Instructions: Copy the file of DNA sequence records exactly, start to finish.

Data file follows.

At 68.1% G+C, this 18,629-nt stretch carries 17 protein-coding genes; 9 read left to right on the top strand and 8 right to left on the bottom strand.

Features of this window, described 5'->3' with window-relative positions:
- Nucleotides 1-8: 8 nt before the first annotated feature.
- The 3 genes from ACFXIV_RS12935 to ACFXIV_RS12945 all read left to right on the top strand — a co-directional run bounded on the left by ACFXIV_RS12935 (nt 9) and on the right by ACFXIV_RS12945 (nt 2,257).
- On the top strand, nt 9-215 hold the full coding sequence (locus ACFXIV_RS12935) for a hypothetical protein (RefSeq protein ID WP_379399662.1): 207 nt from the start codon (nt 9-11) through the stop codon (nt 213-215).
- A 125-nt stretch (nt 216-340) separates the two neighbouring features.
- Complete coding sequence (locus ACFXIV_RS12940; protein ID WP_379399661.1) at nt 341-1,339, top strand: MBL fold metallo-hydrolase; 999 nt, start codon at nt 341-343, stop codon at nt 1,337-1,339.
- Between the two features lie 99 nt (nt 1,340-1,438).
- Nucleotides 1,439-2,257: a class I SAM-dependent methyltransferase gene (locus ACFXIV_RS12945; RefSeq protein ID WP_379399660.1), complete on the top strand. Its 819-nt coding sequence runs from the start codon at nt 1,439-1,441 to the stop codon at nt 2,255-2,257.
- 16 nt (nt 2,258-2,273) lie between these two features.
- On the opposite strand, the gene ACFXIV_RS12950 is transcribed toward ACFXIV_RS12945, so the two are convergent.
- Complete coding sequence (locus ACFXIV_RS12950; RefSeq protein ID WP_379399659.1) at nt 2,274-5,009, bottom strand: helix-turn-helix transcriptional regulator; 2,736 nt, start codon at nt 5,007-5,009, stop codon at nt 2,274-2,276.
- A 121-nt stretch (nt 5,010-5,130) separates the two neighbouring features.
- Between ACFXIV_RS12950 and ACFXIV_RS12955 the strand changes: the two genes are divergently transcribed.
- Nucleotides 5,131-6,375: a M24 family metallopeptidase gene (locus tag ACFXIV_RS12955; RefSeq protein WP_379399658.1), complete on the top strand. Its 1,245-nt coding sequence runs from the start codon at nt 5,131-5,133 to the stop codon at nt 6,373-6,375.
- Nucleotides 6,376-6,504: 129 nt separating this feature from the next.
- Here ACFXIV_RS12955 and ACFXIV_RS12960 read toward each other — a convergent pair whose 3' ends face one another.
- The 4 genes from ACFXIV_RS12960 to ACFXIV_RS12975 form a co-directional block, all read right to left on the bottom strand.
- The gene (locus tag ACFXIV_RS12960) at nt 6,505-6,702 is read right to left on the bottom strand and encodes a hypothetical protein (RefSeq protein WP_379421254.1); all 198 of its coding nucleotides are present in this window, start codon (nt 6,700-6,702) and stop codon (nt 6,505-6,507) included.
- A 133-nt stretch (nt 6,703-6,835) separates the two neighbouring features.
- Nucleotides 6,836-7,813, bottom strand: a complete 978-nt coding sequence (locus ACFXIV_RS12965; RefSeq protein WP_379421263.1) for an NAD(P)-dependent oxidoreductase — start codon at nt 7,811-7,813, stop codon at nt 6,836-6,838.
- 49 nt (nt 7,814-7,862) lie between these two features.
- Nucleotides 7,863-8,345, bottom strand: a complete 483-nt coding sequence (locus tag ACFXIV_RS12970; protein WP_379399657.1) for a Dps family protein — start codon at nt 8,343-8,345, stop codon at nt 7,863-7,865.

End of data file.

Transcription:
At 68.1% G+C, this 18,629-nt stretch carries 17 protein-coding genes; 9 read left to right on the top strand and 8 right to left on the bottom strand.

Features of this window, described 5'->3' with window-relative positions:
- Nucleotides 1-8: 8 nt before the first annotated feature.
- The 3 genes from ACFXIV_RS12935 to ACFXIV_RS12945 all read left to right on the top strand — a co-directional run bounded on the left by ACFXIV_RS12935 (nt 9) and on the right by ACFXIV_RS12945 (nt 2,257).
- On the top strand, nt 9-215 hold the full coding sequence (locus ACFXIV_RS12935) for a hypothetical protein (RefSeq protein ID WP_379399662.1): 207 nt from the start codon (nt 9-11) through the stop codon (nt 213-215).
- A 125-nt stretch (nt 216-340) separates the two neighbouring features.
- Complete coding sequence (locus ACFXIV_RS12940; protein ID WP_379399661.1) at nt 341-1,339, top strand: MBL fold metallo-hydrolase; 999 nt, start codon at nt 341-343, stop codon at nt 1,337-1,339.
- Between the two features lie 99 nt (nt 1,340-1,438).
- Nucleotides 1,439-2,257: a class I SAM-dependent methyltransferase gene (locus ACFXIV_RS12945; RefSeq protein ID WP_379399660.1), complete on the top strand. Its 819-nt coding sequence runs from the start codon at nt 1,439-1,441 to the stop codon at nt 2,255-2,257.
- 16 nt (nt 2,258-2,273) lie between these two features.
- On the opposite strand, the gene ACFXIV_RS12950 is transcribed toward ACFXIV_RS12945, so the two are convergent.
- Complete coding sequence (locus ACFXIV_RS12950; RefSeq protein ID WP_379399659.1) at nt 2,274-5,009, bottom strand: helix-turn-helix transcriptional regulator; 2,736 nt, start codon at nt 5,007-5,009, stop codon at nt 2,274-2,276.
- A 121-nt stretch (nt 5,010-5,130) separates the two neighbouring features.
- Between ACFXIV_RS12950 and ACFXIV_RS12955 the strand changes: the two genes are divergently transcribed.
- Nucleotides 5,131-6,375: a M24 family metallopeptidase gene (locus tag ACFXIV_RS12955; RefSeq protein WP_379399658.1), complete on the top strand. Its 1,245-nt coding sequence runs from the start codon at nt 5,131-5,133 to the stop codon at nt 6,373-6,375.
- Nucleotides 6,376-6,504: 129 nt separating this feature from the next.
- Here ACFXIV_RS12955 and ACFXIV_RS12960 read toward each other — a convergent pair whose 3' ends face one another.
- The 4 genes from ACFXIV_RS12960 to ACFXIV_RS12975 form a co-directional block, all read right to left on the bottom strand.
- The gene (locus tag ACFXIV_RS12960) at nt 6,505-6,702 is read right to left on the bottom strand and encodes a hypothetical protein (RefSeq protein WP_379421254.1); all 198 of its coding nucleotides are present in this window, start codon (nt 6,700-6,702) and stop codon (nt 6,505-6,507) included.
- A 133-nt stretch (nt 6,703-6,835) separates the two neighbouring features.
- Nucleotides 6,836-7,813, bottom strand: a complete 978-nt coding sequence (locus ACFXIV_RS12965; RefSeq protein WP_379421263.1) for an NAD(P)-dependent oxidoreductase — start codon at nt 7,811-7,813, stop codon at nt 6,836-6,838.
- 49 nt (nt 7,814-7,862) lie between these two features.
- Nucleotides 7,863-8,345, bottom strand: a complete 483-nt coding sequence (locus tag ACFXIV_RS12970; protein WP_379399657.1) for a Dps family protein — start codon at nt 8,343-8,345, stop codon at nt 7,863-7,865.